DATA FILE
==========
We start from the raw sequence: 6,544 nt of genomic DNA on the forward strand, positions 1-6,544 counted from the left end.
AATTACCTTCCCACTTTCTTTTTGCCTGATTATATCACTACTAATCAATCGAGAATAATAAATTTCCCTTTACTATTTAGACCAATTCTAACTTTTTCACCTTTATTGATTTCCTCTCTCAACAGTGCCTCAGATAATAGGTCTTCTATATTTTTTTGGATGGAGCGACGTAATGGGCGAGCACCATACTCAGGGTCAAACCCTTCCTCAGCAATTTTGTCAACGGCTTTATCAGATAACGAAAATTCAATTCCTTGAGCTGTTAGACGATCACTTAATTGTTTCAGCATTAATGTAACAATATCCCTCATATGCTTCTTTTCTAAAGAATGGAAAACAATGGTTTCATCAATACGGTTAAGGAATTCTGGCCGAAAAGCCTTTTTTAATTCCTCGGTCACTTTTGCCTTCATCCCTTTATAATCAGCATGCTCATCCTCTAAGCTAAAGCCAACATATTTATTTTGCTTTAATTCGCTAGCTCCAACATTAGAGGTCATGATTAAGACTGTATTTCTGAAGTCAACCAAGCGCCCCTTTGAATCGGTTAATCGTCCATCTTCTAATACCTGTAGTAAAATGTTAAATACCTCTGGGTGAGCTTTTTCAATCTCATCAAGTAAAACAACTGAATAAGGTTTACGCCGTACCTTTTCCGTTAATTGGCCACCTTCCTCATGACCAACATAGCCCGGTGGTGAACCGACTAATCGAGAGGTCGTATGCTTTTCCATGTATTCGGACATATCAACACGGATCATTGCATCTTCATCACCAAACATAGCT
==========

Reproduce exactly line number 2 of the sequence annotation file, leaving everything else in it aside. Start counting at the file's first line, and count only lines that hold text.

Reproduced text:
AATTACCTTCCCACTTTCTTTTTGCCTGATTATATCACTACTAATCAATCGAGAATAATAAATTTCCCTTTACTATTTAGACCAATTCTAACTTTTTCACCTTTATTGATTTCCTCTCTCAACAGTGCCTCAGATAATAGGTCTTCTATATTTTTTTGGATGGAGCGACGTAATGGGCGAGCACCATACTCAGGGTCAAACCCTTCCTCAGCAATTTTGTCAACGGCTTTATCAGATAACGAAAATTCAATTCCTTGAGCTGTTAGACGATCACTTAATTGTTTCAGCATTAATGTAACAATATCCCTCATATGCTTCTTTTCTAAAGAATGGAAAACAATGGTTTCATCAATACGGTTAAGGAATTCTGGCCGAAAAGCCTTTTTTAATTCCTCGGTCACTTTTGCCTTCATCCCTTTATAATCAGCATGCTCATCCTCTAAGCTAAAGCCAACATATTTATTTTGCTTTAATTCGCTAGCTCCAACATTAGAGGTCATGATTAAGACTGTATTTCTGAAGTCAACCAAGCGCCCCTTTGAATCGGTTAATCGTCCATCTTCTAATACCTGTAGTAAAATGTTAAATACCTCTGGGTGAGCTTTTTCAATCTCATCAAGTAAAACAACTGAATAAGGTTTACGCCGTACCTTTTCCGTTAATTGGCCACCTTCCTCATGACCAACATAGCCCGGTGGTGAACCGACTAATCGAGAGGTCGTATGCTTTTCCATGTATTCGGACATATCAACACGGATCATTGCATCTTCATCACCAAACATAGCT